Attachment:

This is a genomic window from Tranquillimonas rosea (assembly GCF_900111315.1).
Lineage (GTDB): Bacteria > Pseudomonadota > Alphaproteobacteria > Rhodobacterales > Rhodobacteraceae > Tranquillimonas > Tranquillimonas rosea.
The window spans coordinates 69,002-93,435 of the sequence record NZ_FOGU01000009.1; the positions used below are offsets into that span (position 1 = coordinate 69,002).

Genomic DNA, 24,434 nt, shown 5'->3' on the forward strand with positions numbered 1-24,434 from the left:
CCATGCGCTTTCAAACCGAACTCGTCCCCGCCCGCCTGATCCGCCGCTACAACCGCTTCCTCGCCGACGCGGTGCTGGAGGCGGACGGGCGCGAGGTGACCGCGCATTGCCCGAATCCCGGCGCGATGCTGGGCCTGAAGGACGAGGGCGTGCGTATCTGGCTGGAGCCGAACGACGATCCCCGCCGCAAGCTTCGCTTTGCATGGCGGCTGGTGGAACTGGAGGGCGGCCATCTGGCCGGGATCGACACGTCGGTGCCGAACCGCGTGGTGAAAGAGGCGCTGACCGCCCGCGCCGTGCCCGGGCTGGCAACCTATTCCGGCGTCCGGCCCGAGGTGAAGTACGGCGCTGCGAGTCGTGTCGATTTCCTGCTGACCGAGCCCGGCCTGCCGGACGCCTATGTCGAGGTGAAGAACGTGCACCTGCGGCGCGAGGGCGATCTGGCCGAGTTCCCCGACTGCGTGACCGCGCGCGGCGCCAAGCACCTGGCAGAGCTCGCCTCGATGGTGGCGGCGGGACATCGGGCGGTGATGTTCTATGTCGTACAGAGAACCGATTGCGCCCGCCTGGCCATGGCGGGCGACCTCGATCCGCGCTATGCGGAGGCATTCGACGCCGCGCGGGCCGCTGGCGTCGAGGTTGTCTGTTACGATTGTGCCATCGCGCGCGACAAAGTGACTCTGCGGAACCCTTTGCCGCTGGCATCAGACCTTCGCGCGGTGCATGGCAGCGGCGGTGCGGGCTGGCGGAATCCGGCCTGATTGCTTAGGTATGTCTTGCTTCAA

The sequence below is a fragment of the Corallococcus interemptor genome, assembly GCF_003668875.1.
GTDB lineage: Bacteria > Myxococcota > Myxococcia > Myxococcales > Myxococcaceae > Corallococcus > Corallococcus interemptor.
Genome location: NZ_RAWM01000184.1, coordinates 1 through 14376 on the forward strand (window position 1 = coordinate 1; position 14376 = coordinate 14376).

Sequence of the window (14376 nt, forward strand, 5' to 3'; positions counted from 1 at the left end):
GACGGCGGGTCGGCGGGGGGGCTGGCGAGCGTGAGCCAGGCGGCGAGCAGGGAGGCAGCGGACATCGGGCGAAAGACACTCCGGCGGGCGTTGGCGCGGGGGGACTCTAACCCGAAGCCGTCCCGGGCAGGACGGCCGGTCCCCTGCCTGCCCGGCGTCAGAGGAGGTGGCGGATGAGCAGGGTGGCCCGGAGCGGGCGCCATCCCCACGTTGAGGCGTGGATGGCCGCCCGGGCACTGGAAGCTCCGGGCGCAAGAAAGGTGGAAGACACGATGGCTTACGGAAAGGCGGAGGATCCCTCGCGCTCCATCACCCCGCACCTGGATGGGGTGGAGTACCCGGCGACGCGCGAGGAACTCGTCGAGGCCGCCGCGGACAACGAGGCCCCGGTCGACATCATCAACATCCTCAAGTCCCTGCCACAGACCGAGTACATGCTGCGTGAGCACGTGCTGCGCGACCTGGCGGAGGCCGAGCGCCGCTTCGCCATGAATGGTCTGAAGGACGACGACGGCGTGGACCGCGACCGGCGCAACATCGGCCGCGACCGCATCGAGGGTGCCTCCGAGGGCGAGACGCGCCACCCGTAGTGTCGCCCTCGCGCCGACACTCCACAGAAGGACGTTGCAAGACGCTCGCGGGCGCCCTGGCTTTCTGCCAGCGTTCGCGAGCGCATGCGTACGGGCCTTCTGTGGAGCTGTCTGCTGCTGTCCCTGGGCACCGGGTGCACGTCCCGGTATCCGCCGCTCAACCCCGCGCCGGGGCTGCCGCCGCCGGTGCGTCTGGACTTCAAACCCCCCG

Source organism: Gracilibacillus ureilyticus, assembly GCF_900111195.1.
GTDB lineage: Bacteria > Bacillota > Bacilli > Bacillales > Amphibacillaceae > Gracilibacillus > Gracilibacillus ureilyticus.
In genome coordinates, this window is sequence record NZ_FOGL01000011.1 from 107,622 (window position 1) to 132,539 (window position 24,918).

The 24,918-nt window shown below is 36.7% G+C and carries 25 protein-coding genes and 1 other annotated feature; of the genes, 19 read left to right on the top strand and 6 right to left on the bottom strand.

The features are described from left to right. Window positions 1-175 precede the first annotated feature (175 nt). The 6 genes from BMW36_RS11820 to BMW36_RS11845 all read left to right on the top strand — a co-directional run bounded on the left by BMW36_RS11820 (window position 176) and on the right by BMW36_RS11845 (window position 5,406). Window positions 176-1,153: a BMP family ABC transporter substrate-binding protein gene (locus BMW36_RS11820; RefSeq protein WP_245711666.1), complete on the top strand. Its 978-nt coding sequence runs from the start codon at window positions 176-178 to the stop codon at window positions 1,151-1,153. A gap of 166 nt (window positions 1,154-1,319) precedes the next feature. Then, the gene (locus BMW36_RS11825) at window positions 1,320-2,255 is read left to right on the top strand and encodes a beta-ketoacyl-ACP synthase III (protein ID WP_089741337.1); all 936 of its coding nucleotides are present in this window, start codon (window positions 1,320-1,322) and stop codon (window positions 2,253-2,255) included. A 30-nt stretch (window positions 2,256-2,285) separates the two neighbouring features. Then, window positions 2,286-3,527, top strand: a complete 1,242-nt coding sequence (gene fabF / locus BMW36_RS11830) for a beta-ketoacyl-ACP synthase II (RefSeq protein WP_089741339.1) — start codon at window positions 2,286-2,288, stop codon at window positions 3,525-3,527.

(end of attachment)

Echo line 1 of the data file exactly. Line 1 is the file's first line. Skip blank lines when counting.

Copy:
This is a genomic window from Tranquillimonas rosea (assembly GCF_900111315.1).